Poster by Richard Wells

Written, directed, and produced by Kier-La Janisse, founder of Spectacular Optical Publishing and the Miskatonic Institute of Horror Studies and author of House of Psychotic Women: An Autobiographical Topography of Female Neurosis in Horror and Exploitation Films, Woodlands Dark Days and Days Bewitched: A History of Folk Horror is the first feature-length documentary film focused exclusively on the exploration of cinematic folk horror.

It was by far my most anticipated title at this year’s SXSW Online 2021, owing to the deep horror credentials of its creator and its promise to shed light on the shadowy corners of this oft-overlooked sub-genre.

And the film does NOT disappoint.

With over three hours of runtime to play in, the documentary luxuriates in an approach that is both vast and deep; a scope with an unexpectedly generous geographic and temporal range. Highlighting selections plucked from the early days of silent film all the way up to the folk-steeped releases of recent years, Woodlands Dark Days and Days Bewitched is a comprehensive, engaging, and undeniably definitive text that bleeds its love for horror in nearly every frame.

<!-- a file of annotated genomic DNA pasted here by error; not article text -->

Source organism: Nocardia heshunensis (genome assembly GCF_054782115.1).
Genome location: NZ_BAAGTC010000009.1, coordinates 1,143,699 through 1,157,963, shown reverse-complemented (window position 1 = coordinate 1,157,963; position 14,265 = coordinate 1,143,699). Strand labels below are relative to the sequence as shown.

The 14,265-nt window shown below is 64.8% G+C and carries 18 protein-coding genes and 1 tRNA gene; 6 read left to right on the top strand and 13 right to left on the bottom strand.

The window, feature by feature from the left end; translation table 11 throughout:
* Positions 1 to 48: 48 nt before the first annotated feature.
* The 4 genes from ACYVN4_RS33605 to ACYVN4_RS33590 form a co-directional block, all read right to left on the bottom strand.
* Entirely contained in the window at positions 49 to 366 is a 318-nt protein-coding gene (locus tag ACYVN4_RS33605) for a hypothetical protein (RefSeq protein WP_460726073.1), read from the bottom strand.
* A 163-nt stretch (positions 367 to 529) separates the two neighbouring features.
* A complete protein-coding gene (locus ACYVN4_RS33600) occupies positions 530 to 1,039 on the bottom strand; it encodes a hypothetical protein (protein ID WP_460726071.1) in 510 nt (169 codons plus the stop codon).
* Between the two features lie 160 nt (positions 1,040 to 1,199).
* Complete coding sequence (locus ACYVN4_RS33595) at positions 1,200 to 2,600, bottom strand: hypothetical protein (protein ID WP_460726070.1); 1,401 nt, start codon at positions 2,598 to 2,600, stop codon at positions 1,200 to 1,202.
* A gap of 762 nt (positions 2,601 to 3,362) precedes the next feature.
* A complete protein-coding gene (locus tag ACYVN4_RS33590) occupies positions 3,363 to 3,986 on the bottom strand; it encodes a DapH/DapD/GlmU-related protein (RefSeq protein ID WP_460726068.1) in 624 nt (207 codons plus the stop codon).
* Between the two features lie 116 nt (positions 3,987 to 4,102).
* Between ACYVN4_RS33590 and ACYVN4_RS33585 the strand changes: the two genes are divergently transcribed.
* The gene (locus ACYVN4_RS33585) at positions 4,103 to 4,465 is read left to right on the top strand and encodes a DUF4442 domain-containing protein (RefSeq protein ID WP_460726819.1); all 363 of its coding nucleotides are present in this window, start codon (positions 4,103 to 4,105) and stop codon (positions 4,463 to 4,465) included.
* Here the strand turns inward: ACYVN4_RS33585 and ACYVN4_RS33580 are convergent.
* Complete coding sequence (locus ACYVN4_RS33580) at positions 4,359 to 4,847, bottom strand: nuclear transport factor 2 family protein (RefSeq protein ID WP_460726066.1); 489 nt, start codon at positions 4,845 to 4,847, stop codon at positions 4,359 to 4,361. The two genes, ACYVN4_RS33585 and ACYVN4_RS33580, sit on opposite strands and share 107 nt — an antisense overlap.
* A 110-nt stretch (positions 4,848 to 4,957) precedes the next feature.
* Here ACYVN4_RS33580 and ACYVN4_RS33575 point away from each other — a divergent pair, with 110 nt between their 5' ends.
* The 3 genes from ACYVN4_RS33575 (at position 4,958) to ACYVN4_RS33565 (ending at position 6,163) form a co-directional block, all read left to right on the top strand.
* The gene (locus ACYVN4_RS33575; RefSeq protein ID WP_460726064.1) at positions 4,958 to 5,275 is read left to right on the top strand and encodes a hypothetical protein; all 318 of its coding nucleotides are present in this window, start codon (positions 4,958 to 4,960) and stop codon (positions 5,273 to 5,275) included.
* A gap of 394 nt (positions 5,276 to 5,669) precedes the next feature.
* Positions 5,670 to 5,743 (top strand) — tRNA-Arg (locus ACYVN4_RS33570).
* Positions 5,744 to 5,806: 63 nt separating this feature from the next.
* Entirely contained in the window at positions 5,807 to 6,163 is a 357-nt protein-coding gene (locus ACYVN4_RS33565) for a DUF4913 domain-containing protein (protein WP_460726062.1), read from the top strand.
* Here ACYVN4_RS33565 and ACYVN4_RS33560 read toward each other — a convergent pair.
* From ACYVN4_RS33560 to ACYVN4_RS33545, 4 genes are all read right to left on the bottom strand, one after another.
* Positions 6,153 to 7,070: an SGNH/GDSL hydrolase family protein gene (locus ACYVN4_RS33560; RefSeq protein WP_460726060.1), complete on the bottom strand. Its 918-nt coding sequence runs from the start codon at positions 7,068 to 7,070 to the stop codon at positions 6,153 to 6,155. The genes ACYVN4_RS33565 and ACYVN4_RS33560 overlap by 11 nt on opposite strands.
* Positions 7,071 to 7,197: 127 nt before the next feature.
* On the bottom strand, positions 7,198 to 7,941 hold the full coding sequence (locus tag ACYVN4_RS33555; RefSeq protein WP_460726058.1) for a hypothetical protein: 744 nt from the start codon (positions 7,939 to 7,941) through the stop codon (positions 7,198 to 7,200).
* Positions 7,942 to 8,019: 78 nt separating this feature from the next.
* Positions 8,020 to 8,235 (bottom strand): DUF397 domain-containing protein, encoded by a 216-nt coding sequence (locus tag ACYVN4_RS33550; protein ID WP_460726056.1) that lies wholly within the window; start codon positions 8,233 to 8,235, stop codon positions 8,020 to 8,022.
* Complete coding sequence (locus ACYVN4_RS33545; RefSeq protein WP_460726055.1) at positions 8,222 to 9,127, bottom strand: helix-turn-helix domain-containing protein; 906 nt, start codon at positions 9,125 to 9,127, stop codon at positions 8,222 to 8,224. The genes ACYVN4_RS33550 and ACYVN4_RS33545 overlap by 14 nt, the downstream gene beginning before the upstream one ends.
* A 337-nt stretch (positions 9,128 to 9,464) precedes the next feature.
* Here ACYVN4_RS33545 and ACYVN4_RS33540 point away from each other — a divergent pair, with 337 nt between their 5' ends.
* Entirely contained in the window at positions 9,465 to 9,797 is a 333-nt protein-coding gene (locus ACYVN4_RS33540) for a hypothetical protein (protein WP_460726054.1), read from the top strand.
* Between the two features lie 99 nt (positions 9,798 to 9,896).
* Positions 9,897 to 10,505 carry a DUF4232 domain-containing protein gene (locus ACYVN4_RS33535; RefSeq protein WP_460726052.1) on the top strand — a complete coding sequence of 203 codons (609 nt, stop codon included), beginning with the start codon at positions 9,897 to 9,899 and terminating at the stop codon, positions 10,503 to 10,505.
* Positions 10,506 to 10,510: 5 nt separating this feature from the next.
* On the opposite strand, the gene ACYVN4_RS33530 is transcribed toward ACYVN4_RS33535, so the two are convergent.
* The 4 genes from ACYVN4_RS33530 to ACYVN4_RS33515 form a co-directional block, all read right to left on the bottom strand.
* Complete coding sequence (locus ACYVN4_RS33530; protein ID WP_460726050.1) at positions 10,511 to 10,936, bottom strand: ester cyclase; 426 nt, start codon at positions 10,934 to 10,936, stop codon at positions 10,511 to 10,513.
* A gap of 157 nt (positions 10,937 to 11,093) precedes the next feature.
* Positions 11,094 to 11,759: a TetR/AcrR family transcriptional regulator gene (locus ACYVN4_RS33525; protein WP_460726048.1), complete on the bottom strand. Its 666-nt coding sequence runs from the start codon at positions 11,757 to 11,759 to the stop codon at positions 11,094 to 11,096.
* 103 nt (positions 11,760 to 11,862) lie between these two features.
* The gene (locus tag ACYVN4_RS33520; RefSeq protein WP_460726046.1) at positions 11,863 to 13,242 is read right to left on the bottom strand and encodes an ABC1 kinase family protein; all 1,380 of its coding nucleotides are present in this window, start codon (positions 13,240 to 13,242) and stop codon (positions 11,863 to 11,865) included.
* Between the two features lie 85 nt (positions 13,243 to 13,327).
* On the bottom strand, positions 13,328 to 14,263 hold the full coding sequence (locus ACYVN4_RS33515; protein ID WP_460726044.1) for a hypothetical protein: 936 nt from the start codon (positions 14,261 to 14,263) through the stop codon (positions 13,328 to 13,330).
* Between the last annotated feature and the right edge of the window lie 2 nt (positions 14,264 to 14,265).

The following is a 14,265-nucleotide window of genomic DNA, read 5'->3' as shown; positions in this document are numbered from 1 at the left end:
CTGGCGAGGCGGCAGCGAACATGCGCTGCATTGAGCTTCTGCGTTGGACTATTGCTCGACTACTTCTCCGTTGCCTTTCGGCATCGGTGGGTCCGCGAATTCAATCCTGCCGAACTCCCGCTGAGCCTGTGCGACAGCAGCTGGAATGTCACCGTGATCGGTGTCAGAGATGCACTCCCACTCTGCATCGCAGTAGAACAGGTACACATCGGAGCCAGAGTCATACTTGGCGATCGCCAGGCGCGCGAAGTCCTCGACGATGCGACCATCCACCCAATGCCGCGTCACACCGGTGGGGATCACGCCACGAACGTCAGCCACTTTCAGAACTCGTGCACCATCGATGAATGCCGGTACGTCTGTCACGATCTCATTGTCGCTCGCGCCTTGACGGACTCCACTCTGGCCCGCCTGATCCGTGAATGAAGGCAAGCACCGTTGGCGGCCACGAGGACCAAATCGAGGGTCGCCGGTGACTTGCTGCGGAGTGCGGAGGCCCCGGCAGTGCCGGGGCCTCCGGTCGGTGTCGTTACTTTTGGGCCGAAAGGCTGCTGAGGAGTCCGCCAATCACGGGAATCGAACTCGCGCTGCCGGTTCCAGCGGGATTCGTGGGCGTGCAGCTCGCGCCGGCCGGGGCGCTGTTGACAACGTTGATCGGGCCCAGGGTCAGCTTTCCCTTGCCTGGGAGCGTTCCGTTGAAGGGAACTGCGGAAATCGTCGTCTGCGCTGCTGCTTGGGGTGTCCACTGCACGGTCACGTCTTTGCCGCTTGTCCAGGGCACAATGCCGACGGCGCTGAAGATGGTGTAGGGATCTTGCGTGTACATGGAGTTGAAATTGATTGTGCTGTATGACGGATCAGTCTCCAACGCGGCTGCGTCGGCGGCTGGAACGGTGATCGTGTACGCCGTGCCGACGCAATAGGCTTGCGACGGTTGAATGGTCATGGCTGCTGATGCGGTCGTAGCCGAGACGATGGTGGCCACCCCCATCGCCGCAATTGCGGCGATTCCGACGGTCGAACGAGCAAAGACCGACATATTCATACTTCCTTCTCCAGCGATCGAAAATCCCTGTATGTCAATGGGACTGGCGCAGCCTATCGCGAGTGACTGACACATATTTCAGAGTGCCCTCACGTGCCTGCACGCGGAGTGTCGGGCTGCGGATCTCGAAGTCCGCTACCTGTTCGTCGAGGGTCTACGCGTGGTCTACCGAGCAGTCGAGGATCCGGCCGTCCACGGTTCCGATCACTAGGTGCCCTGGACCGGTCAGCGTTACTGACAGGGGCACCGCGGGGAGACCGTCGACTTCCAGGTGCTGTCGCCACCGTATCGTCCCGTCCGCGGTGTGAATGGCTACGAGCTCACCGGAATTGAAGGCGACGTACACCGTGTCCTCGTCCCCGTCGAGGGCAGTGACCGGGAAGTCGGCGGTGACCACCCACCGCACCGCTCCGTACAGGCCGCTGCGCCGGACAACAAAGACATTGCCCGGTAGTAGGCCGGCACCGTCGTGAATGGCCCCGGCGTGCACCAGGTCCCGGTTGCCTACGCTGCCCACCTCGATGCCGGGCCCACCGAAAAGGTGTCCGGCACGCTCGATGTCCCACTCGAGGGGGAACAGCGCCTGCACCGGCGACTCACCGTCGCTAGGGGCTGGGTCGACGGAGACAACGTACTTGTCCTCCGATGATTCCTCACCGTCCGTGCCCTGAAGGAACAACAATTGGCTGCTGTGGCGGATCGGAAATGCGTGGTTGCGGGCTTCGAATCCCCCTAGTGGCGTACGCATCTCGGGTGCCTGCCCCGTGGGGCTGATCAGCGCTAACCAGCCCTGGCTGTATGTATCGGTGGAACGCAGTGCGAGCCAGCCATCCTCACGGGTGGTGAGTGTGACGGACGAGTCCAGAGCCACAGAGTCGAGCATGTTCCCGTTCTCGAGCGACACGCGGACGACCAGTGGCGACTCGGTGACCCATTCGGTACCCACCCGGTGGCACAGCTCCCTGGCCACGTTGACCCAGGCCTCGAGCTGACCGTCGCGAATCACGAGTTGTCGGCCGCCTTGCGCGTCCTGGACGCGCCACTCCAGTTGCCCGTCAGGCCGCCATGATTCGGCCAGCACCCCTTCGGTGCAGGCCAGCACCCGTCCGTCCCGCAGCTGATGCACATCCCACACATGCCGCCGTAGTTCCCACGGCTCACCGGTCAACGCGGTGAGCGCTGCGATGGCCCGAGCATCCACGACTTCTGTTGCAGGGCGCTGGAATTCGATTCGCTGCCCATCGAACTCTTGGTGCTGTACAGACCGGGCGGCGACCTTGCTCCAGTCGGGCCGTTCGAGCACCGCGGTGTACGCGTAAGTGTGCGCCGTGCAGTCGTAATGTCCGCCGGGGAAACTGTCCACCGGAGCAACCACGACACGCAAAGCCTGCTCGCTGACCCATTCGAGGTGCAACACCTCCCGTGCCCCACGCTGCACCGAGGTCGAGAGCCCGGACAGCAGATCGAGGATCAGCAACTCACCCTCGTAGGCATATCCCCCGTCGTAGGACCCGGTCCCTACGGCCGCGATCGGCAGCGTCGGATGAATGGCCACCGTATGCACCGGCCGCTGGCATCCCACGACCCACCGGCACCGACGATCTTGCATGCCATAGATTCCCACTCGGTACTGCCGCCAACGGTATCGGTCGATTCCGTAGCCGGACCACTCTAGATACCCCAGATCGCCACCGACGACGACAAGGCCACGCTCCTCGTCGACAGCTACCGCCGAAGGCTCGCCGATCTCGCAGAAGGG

Film buffs and academics alike will delight in the documentary’s international journey that explores and contextualizes the unique flavours of folk horror (and their cinematic manifestations) that are found on nearly every continent. 

Credit: Courtesy Severin Films

Folk horror is, by definition, a local phenomenon—its narratives and boogeyman have always been heavily shaped by regional histories, traumas, and ways of living, and often differ wildly from area to area. This fact is handily illustrated by the film’s talking head experts, who usher us from pastoral England to the American Deep South and Appalachia, ferry us from rural Mexico to Japanese prefectures, and guide us from the Outback of Australia to the icy beauty of Scandinavia and countrysides of Eastern Europe, drawing on territorial pains, fears, and politics to explain why ghosts may haunt one corner of the globe whilst cults, witches, or cryptids threaten another.

Though it offers an almost dizzying volume of information across myriad segments, Woodlands Dark Days and Days Bewitched never feels chaotic or daunting. Rather, the film pulls its audience through its chapters in a way that feels intuitive and effortless, like a will-o’-the-wisp lighting the way through a dark and gnarled forest…and if you want to discover exactly what dangers lurk behind the trees and in the shadows, you’ll just have to seek out this excellent documentary.

Score: 10 out of 10 banshees.